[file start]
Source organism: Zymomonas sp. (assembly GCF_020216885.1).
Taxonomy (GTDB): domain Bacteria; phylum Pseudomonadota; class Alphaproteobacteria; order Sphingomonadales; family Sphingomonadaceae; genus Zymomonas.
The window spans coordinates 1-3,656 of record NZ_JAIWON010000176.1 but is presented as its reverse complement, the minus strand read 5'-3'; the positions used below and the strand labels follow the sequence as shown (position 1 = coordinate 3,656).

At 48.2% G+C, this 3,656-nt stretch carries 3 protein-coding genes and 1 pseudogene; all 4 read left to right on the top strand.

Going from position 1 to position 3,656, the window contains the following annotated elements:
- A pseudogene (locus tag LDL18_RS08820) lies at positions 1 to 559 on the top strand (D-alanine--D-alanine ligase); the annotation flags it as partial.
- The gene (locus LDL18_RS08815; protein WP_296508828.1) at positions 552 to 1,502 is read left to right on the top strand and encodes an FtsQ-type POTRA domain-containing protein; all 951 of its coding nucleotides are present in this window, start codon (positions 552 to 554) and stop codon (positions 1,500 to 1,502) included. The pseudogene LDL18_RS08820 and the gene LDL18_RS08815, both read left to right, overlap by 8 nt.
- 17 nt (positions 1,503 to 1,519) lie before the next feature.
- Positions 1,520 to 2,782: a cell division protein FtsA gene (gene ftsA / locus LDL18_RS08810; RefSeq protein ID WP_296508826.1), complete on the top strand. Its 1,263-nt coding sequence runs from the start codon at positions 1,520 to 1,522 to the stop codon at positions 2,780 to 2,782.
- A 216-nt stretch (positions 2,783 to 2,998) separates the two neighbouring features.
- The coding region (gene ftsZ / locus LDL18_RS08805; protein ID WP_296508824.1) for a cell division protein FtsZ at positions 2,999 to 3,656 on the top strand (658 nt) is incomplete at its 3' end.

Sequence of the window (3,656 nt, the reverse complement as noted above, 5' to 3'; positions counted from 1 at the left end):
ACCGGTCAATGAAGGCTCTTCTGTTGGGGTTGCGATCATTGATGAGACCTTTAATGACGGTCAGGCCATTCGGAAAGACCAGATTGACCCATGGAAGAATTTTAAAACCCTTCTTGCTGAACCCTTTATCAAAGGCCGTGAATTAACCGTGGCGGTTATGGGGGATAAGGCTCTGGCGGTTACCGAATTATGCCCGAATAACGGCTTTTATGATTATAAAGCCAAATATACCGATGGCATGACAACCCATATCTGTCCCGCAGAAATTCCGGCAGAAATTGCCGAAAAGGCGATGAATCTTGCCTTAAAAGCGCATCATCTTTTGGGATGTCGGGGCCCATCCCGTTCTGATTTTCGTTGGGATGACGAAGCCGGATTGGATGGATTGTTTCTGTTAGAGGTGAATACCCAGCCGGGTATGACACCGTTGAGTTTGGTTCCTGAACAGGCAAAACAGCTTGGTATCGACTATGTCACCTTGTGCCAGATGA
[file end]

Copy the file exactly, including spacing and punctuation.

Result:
Source organism: Zymomonas sp. (assembly GCF_020216885.1).
Taxonomy (GTDB): domain Bacteria; phylum Pseudomonadota; class Alphaproteobacteria; order Sphingomonadales; family Sphingomonadaceae; genus Zymomonas.
The window spans coordinates 1-3,656 of record NZ_JAIWON010000176.1 but is presented as its reverse complement, the minus strand read 5'-3'; the positions used below and the strand labels follow the sequence as shown (position 1 = coordinate 3,656).

At 48.2% G+C, this 3,656-nt stretch carries 3 protein-coding genes and 1 pseudogene; all 4 read left to right on the top strand.

Going from position 1 to position 3,656, the window contains the following annotated elements:
- A pseudogene (locus tag LDL18_RS08820) lies at positions 1 to 559 on the top strand (D-alanine--D-alanine ligase); the annotation flags it as partial.
- The gene (locus LDL18_RS08815; protein WP_296508828.1) at positions 552 to 1,502 is read left to right on the top strand and encodes an FtsQ-type POTRA domain-containing protein; all 951 of its coding nucleotides are present in this window, start codon (positions 552 to 554) and stop codon (positions 1,500 to 1,502) included. The pseudogene LDL18_RS08820 and the gene LDL18_RS08815, both read left to right, overlap by 8 nt.
- 17 nt (positions 1,503 to 1,519) lie before the next feature.
- Positions 1,520 to 2,782: a cell division protein FtsA gene (gene ftsA / locus LDL18_RS08810; RefSeq protein ID WP_296508826.1), complete on the top strand. Its 1,263-nt coding sequence runs from the start codon at positions 1,520 to 1,522 to the stop codon at positions 2,780 to 2,782.
- A 216-nt stretch (positions 2,783 to 2,998) separates the two neighbouring features.
- The coding region (gene ftsZ / locus LDL18_RS08805; protein ID WP_296508824.1) for a cell division protein FtsZ at positions 2,999 to 3,656 on the top strand (658 nt) is incomplete at its 3' end.

Sequence of the window (3,656 nt, the reverse complement as noted above, 5' to 3'; positions counted from 1 at the left end):
ACCGGTCAATGAAGGCTCTTCTGTTGGGGTTGCGATCATTGATGAGACCTTTAATGACGGTCAGGCCATTCGGAAAGACCAGATTGACCCATGGAAGAATTTTAAAACCCTTCTTGCTGAACCCTTTATCAAAGGCCGTGAATTAACCGTGGCGGTTATGGGGGATAAGGCTCTGGCGGTTACCGAATTATGCCCGAATAACGGCTTTTATGATTATAAAGCCAAATATACCGATGGCATGACAACCCATATCTGTCCCGCAGAAATTCCGGCAGAAATTGCCGAAAAGGCGATGAATCTTGCCTTAAAAGCGCATCATCTTTTGGGATGTCGGGGCCCATCCCGTTCTGATTTTCGTTGGGATGACGAAGCCGGATTGGATGGATTGTTTCTGTTAGAGGTGAATACCCAGCCGGGTATGACACCGTTGAGTTTGGTTCCTGAACAGGCAAAACAGCTTGGTATCGACTATGTCACCTTGTGCCAGATGA